South River senior admits beating younger student unconscious

Second senior to acknowledge role in March

February 07, 2011|By Andrea F. Siegel, The Baltimore Sun

The first of two South River High School seniors accused of beating a younger student into unconsciousness in a hallway acknowledged his role Monday and was sent home to await placement in a juvenile facility.

Vernon Johnson, who was a football player, made the equivalent of a guilty plea to first-degree assault of Jacob Peters before Anne Arundel County Juvenile Court Master John F. Gunning. He and Jacob Dick agreed last month to admit punching the 15-year-old sophomore, in exchange for having their cases shifted to juvenile court, where they would not have adult criminal records. Juvenile authorities had recommended against trying the 17-year-olds as adults.

The attack on Peters has become well-known throughout the region.

"Not only his family, but the entire community is outraged that such a brazen and unprovoked attack would occur in a public place in our community," the victim's mother, Eliza Peters, told the court master.

She described a nightmarish change in her son, from a straight-A student-athlete to a child who suffers from the effects of brain trauma from the Oct. 6 attack. She said that after receiving an emergency call from the school, she arrived there to see her son "unconscious, totally unresponsive" with a closed-head injury and partial blindness that led to him being flown to Maryland Shock Trauma Center.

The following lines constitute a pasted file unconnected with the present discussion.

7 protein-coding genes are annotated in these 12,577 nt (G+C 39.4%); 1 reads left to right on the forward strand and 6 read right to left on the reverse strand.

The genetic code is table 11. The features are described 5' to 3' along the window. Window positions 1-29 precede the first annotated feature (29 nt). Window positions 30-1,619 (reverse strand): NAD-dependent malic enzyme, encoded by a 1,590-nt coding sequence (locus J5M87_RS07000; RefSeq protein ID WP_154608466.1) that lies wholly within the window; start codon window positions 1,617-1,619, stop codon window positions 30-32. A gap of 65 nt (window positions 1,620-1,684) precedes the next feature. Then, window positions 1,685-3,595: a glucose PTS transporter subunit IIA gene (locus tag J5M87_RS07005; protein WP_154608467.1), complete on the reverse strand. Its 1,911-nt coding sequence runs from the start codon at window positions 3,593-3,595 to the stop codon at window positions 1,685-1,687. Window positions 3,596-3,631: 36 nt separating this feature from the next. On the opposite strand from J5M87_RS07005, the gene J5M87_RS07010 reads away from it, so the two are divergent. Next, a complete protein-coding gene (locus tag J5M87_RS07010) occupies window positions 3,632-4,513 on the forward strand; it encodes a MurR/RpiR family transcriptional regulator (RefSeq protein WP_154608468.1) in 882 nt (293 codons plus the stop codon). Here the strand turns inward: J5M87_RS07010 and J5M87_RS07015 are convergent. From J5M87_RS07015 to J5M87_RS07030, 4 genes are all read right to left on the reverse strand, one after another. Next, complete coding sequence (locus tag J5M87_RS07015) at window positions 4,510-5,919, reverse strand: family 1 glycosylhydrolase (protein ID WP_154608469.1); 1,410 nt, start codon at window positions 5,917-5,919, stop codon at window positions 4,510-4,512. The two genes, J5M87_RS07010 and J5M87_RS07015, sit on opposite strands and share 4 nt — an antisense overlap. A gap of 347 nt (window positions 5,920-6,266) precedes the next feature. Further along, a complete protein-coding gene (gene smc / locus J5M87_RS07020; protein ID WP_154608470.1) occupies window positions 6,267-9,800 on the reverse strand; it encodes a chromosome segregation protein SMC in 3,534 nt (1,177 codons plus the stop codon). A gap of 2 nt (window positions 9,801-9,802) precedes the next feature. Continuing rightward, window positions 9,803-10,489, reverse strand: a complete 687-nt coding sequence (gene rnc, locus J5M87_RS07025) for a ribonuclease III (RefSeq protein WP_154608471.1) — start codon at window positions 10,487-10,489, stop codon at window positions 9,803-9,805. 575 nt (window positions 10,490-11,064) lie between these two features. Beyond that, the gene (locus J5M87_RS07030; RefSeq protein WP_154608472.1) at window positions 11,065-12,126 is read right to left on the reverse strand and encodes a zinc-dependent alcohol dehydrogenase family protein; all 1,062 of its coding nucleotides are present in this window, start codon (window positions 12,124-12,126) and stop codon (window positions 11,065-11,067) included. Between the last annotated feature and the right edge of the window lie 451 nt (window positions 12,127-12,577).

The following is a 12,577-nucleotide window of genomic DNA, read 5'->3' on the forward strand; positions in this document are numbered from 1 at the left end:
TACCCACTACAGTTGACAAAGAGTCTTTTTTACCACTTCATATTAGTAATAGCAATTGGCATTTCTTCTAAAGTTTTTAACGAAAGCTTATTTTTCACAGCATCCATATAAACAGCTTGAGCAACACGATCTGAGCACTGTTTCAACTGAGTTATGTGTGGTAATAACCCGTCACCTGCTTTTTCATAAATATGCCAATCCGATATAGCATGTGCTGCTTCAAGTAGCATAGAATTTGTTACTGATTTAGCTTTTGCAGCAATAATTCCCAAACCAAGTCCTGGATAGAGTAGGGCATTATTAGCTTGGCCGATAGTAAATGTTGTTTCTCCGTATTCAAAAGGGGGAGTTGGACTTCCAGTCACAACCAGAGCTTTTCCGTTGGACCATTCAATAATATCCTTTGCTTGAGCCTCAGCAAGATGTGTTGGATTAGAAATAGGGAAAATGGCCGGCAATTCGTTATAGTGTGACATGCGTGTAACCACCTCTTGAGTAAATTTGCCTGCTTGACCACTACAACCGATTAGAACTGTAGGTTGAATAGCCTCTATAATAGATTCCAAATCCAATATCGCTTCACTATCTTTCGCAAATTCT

"He continues to suffer from the brain injury," she said, running through a list of effects, from vision problems and agitation to difficulties concentrating and managing complicated tasks. Peters returned to school full time a few weeks ago; doctors won't know the lasting effects until at least another year of therapy, she said.

Johnson, whose family left him in the Cheltenham youth facility for 10 days to learn the consequences of his actions after he was offered pretrial release, apologized during the proceedings. When his mother, Ingrid Colbert, directed her courtroom remarks to Eliza Peters, both mothers wept. "I called to the hospital because I knew as a mother how you felt," Colbert said.

Police suspect the attack had roots in an Oct. 4 theft of Peters' iPod on a school bus. The younger student said Jacob Dick refused to return it, according to court documents that also indicated the victim and his parents went to the Dick home, where Dick chased the younger teen to fight him.

Assistant State's Attorney Brian Marsh said that two days later, Dick knocked Peters to the floor of a school hallway during a change in classes and was pulled off him by other students. As the others tried to help the younger student, a water bottle struck Johnson, who turned and hit Peters, according to Marsh.

Defense lawyer David Putzi depicted Johnson as a well-intentioned youth from a good home who was "not the bully" in the incident. He said Johnson tried to intervene in the initial attack on Peters, but thought the sophomore threw the bottle at him and instinctively punched him. Another student had thrown it.

Johnson has been in counseling and his parents gave prosecutors a $630 check to pay medical bills of a female student who was injured while trying to help Peters after the first blow.

Dick is scheduled to appear in juvenile court March 3. Neither of the seniors has been allowed back in the school.

andrea.siegel@baltsun.com

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